Saturday, January 31, 2009

Now THAT'S what I'm talking about!

I am an athlete, have been almost my entire life. Soccer is a passion of mine, and while others can boast that their team may have won the state championship or other high honors, I can proudly say that while I was a captain, the entire athletic conference for my high school division, referees included in the vote, selected our team as the Robert Tingly Memorial Good Sportsmanship Award winners. What does this mean, and what does this have to do with SpiritFire you may ask.

Well, to earn that award, they looked at every member of every team - which team was the most kind, most passionite about their skills on the field, and how they treated those they were competing against as well as those who officiated the game. Our team treated everyone we played against, and each other, with the highest level of respect. Accidents happened, and in the spirit of competitiveness, people were knocked over or hurt. Our team members were the first ones to apologize and lend that other person a hand in getting up, or if they needed to be carried off the field, we helped them to their bench. NOT, every team was like this, in fact, there were some pretty aweful people out there. The kind that purposely tried to injure a member of another team, or took advantage of a bad call. We held ourselves, and each other, to a higher standard, not just as athletes, but as people respecting other people.

Society puts such an emphasis on competition, for sports, for jobs, for posessions, etc. How often do you see someone behaving in a manner that screams, "it's all about me!" and shake your head at them in disbelief? More often than not I find myself smiling in the face of the person that could have held the door for me, but instead walked through it and let it close behind them. When I get through the door and they are still close enough I remind them that I was right behind them and make them think about someone besides themselves for a minute. (
I'm respectful, but I'm no wallflower either.) I might even throw in a line about, "remember that poem, All I Needed To Know I Learned In Kindergarden?"

So in the spirit of compassion and ethical treatment for others, especially in our community, it was with great pleasure that I saw this article today, and had to share it:

Sprinter gives Olympic medal to opponent

NEW YORK (AP) - Shawn Crawford confirmed that he gave his Olympic silver medal to Churandy Martina, the sprinter who finished second in the 200 meters but was later disqualified for running out of his lane. "I'm like, if a guy is 10 meters in front of me, I don't care if he stayed in the middle of his lane," Crawford told The Associated Press on Friday after finishing third in the 60 at the Millrose Games. "He was going to beat me anyway. He didn't impede in anybody's race." Crawford, the 2004 Olympic gold medalist, originally came in fourth in Beijing.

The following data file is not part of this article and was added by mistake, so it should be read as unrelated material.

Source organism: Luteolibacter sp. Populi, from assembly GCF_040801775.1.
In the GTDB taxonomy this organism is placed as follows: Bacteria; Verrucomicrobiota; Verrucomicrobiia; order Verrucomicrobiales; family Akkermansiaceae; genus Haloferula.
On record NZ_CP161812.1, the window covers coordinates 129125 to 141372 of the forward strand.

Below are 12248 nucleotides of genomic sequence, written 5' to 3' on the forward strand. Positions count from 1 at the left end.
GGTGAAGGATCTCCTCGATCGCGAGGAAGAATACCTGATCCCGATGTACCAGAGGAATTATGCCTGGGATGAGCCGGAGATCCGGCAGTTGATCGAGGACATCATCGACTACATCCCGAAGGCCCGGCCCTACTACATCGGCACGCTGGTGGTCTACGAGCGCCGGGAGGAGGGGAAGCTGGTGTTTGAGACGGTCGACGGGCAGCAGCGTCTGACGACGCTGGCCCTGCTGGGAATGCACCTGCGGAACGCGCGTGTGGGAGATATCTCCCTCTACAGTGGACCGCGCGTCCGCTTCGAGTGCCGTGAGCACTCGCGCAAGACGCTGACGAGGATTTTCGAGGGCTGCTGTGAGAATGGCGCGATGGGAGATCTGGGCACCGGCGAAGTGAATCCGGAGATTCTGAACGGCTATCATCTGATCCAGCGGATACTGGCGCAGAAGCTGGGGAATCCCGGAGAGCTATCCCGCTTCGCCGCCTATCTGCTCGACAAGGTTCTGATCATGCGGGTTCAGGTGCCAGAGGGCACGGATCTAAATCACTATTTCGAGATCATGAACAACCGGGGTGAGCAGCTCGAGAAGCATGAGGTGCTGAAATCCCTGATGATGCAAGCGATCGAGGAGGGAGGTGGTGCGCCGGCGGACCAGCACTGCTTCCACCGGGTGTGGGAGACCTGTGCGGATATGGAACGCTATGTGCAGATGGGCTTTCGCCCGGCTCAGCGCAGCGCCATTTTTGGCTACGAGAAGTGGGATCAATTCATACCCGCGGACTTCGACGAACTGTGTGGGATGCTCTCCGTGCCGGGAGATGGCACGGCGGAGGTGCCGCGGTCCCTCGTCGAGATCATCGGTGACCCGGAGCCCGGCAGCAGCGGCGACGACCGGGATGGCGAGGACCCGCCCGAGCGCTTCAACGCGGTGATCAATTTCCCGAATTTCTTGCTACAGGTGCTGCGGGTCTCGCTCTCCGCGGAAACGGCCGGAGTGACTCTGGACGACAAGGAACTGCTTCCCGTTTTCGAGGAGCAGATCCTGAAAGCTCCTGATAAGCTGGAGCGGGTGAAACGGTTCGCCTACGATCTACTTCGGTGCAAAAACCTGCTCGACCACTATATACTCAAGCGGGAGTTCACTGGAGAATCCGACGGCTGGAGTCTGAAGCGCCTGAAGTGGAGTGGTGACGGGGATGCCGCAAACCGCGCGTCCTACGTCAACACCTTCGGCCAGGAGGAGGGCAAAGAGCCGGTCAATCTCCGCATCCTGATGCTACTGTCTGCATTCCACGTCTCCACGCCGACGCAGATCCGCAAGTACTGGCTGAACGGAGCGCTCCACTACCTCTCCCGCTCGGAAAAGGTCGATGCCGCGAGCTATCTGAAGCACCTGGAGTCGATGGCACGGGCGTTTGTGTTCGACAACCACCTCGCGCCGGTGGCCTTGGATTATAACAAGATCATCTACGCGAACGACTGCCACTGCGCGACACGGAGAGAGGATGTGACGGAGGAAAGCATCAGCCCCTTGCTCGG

Teammate Wallace Spearmon was third but was disqualified for running out of his lane. American officials studied video of the race and then filed a protest against Martina for the same error. Martina and his Netherland Antilles team have appealed to the Court of Arbitration for Sport, arguing that the protest was filed too late under rules set by the International Association of Athletics Federations.

Martina finished in 19.82 seconds behind world record-setter Usain Bolt. Crawford's time was 19.96.

"It wasn't about doing the right thing. It's just me as an athlete - I feel like we all compete and train for four years to get to the Olympic Games," Crawford said. "We got there, he was told he finished second after all that, he took a victory lap. I can understand his humiliation and embarrassment and all that.

"Me being an athlete, I know how he feels, so I feel like it was to me to give it up to him."

Crawford left the medal for Martina at a hotel during a meet shortly after the Olympics. The two have since spoken about it.

"He was very surprised, thankful about it," Crawford said. "He thought it was very big of me to step up like that."

One of the highest honors in sports is to be the winner of an Olympic medal. It is not just for the fact that your country beat another country in competition, but more for the fact that the athlete accomplished this achievement in a nerve-wracking environment, with all the world watching, and did it proudly for the place he or she calls home. The unselfishness of this particular athlete reaffirmed my belief that there are greater things in life than winning an award that will collect dust on a shelf, or be forgotten about years later.

It reminded me of that time my team won the Good Sportsmanship award. It reminded me that there are people in this world that DO care about others, that WILL lend them a hand in time of need, that WON'T let a door slam on someone behind them, and will ALWAYS care about the world around them, and the people they share it with. They will do the right thing because their heart tells them it's right, and for no greater honor than feeling good about what they did for someone else. THAT's what I'm talking about!

Love and Light,

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